By appearances, the Quatsino Cave amphipod is an unimposing creature: an eyeless, colourless, cave-dwelling crustacean about the size of an eraser at the end of a pencil. But it does have a superpower.
It is so rare, its discovery in a cave on Vancouver Island has achieved what decades of campaigning by conservationists couldn’t do: protect a large chunk of old-growth forest atop a network of prized karst caves.
The amphipods were found in limestone caves near the town of Tahsis on the island’s northwest coast. The area has been a mecca for underground explorers for decades, boasting one of the longest and deepest cave systems in Canada.
The area was open to logging in 1983, when a pair of cavers first collected samples of these tiny troglobites, just seven millimetres in length, and sent them off to experts for identification.
There are so few known examples of the Quatsino Cave amphipod, scientists can only guess at their breeding and feeding habits. They speculate that the species was stranded in these caves by retreating continental glaciers 10,000 years ago. But they do know one thing about their habitat: These amphipods, which resemble shrimp, have only been found in the clear waters of karst caves from Vancouver Island to southeastern Alaska, beneath old-growth forests.
Roughly 4 per cent of Vancouver Island is karst terrain. For years, conservationists have sought protection for the karst landscape – for the caves and their special inhabitants, and for the rare plants and old-growth forests above.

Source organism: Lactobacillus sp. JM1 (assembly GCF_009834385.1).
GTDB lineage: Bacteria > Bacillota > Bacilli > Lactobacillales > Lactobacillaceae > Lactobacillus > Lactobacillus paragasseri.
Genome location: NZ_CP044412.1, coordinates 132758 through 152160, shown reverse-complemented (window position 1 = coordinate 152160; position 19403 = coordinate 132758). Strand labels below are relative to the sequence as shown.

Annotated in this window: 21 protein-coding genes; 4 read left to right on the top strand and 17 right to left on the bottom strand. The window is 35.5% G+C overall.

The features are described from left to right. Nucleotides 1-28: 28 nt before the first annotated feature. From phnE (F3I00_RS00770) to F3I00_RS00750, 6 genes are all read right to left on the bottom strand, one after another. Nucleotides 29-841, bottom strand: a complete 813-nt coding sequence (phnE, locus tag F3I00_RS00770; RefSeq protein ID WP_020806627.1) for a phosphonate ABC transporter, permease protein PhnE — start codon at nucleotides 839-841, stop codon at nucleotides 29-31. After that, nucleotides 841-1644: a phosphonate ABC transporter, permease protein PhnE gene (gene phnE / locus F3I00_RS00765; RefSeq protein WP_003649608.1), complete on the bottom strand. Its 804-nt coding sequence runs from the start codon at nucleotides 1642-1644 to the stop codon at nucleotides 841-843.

But the mineral-rich karst – soluble limestone – also breeds magnificently large trees, and the region features towering Western hemlock and Western red cedar favoured by the logging industry. The economic pressure to allow forestry runs counter to the conservation goals.
While the provincial government’s political leadership sidestepped environmental campaigns to preserve Vancouver Island’s remaining old-growth forests last January, bureaucrats signed off, with no fanfare, on a new wildlife habitat area of 511 hectares in the Campbell River forest district.
“That was a huge success for us because it’s an area we’ve been trying to protect for years,” said Martin Davis, the Mayor of Tahsis. “It was partially logged back in the eighties and there was a lot of damage done.”
Logging and road construction can damage karst areas because cave entrances can be clogged by logging debris. As well, logging can change water flow, increase soil erosion or even shatter cave roofs.
Mr. Davis started exploring caves in Ontario where, as a teen, he raised the alarm about a planned cottage development that would have disrupted an extensive cave system. His letter-writing campaign resulted in the cancellation of the project, and he learned an early lesson: “Sometimes you just have to make the right call at the right time, or find that window of opportunity.”
He moved to Tahsis 40 years ago for the caving. He became a karst consultant, and realized that British Columbia wasn’t doing bat research in a methodical way to ensure that resource development was avoiding damage to sensitive populations. So he built bridges between the island’s small caving community and bat experts, and together they conducted inventories to help catalogue what needs protecting. In the 1990s, he was part of a network that helped establish a string of cave parks.
“We wanted to protect them in their own right, because they’re unique areas,” he said. “But I started to realize that using rare species or species that are endemic to cave systems, in particular, was potential leverage that we have for protecting these areas.”